It’s Time to Teach Digital Life Skills In School

August 7, 2015

Six years ago, when my oldest daughter was in 8th grade, the brand new principal at her school found himself faced with a social media “incident”— involving teenage girls, unflattering photos, and Facebook. For nearly a week I watched as tearful students, angry parents, and concerned teachers filed in and out of his office.

They say that necessity is the mother of invention. So as a mother of one of these students (and having just completed the first M.A. program in “Media Psychology and Social Change”), I saw the necessity of teaching digital life skills to kids in school.

“We as educators need to remember that teaching the whole child is paramount, and in the 21st century, digital literacy has to be a component,” Faltas says.

That was the year we launched “Cyber Civics.” The school principal, Shaheer Faltas, was happy (and frankly relieved) to let me convert an existing middle school “Civics” class into “Cyber Civics.” Our goal was to preempt future social media “incidents” and to teach students to become productive, safe, and competent “digital citizens.”

According to Faltas, “In the first two years after implementing Cyber Civics, the school’s Academic Performance Index score grew from 766 to 878—the highest in the school’s history. Only three incidents of poor digital behavior or online bullying have been reported since 2010, and none have occurred in the last two years.”

“We as educators need to remember that teaching the whole child is paramount, and in the 21st century, digital literacy has to be a component,” Faltas says.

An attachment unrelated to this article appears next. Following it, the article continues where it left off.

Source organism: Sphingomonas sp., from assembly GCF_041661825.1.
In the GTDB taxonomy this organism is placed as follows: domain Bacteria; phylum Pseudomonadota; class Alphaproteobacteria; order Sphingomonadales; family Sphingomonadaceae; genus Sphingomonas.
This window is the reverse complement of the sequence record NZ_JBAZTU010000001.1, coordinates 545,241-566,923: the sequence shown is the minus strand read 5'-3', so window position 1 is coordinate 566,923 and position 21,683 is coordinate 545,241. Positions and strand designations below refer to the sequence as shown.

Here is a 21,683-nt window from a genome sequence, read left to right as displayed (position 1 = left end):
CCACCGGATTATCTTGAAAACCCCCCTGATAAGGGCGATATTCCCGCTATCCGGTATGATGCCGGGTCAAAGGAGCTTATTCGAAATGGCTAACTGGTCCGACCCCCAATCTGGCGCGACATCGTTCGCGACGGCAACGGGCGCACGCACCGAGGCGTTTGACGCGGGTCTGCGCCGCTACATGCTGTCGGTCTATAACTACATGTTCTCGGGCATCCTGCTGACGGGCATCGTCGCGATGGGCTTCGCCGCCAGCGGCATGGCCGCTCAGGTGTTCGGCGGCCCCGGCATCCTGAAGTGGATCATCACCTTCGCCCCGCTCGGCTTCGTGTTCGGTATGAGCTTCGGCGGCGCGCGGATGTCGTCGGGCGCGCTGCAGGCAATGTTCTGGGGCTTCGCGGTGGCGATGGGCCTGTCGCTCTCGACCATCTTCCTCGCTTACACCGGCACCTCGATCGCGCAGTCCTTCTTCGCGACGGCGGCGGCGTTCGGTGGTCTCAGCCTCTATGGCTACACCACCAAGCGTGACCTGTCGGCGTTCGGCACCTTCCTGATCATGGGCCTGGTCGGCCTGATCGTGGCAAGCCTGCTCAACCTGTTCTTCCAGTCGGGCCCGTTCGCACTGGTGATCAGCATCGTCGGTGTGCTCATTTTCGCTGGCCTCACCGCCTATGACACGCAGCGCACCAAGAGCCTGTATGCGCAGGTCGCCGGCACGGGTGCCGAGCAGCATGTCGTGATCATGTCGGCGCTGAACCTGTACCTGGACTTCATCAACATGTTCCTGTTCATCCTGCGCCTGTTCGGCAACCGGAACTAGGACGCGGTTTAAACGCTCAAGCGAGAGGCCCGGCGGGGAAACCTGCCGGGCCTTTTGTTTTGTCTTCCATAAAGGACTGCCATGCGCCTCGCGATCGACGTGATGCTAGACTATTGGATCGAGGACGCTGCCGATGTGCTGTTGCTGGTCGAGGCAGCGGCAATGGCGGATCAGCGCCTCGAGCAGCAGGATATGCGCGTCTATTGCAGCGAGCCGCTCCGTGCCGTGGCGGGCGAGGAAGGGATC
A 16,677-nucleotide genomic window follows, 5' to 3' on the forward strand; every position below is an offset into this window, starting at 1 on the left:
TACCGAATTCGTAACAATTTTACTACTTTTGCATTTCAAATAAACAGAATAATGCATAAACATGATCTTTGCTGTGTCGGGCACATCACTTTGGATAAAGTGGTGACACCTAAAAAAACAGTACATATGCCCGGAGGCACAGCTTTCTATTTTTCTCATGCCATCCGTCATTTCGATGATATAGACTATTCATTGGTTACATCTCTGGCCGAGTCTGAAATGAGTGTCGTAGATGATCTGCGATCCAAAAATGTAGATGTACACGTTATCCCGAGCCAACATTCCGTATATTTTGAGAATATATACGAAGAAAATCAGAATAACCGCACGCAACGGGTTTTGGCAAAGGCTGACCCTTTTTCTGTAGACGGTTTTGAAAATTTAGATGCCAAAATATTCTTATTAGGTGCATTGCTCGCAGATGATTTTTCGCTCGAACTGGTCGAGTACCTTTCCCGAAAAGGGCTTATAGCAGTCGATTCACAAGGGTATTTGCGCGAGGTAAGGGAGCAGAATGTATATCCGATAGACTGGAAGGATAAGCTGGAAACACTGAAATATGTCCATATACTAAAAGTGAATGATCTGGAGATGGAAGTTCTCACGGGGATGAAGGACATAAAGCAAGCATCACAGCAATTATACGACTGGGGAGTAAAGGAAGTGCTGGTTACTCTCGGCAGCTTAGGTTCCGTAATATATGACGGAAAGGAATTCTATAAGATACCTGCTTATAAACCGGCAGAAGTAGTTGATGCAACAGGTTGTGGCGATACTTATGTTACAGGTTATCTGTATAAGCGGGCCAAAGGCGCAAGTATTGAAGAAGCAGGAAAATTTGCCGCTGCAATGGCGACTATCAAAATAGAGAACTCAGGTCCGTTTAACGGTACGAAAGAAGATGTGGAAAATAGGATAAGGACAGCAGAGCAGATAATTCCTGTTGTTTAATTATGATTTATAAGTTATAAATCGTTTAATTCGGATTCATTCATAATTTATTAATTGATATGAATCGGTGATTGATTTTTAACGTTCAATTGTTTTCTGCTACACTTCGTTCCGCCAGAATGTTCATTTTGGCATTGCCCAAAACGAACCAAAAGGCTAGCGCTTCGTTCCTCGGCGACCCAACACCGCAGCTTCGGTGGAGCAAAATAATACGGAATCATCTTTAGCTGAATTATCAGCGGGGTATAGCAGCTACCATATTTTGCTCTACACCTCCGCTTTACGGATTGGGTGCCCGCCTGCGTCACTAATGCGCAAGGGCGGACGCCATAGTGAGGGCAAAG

Cyber Civics Today

Today Cyber Civics is a robust, three-year program available to all schools. Lessons in Digital Citizenship, Information Literacy, and Media Literacy, and supporting materials, are online where teachers can easily access them to teach in their own classrooms. The program includes professional development support and a communications portal that lets teachers ask each other, and us, questions about the lessons. Schools in eight states are now teaching Cyber Civics.

We often get asked, “How much do I need to know about technology to teach these lessons?” The answer is simple: “Not much.” The most important digital literacy skills, according to experts, are social and behavioral skills. Adults still know more about those than preteens and teens, no matter how savvy they seem with their devices.

The Time Is Now

Never has there been more critical time to provide students with the social and behavioral skills that will prepare them to thrive online. These lessons must come hand in hand with classrooms outfitted with latest technology. Scores of schools have distributed iPads and Chromebooks without fully preparing students (or teachers) with the behavioral skills that these powerful, networked devices demand. And, largely, the outcomes haven’t been pretty.

There are lots of ways to teach digital life skills, or digital literacy, in school, and loads of great resources available online to get you started. The first step is to make the commitment. We invite you to try Cyber Civics by downloading sample lessons at

Photo courtesy of Flickr.

Written by

Diana Graber

Diana Graber, author of “Raising Humans in a Digital World: Helping Kids Build a Healthy Relationship with Technology (,” is the founder of Cyberwise ( and Cyber Civics (, two sites dedicated to improving the digital literacy skills of adults and children.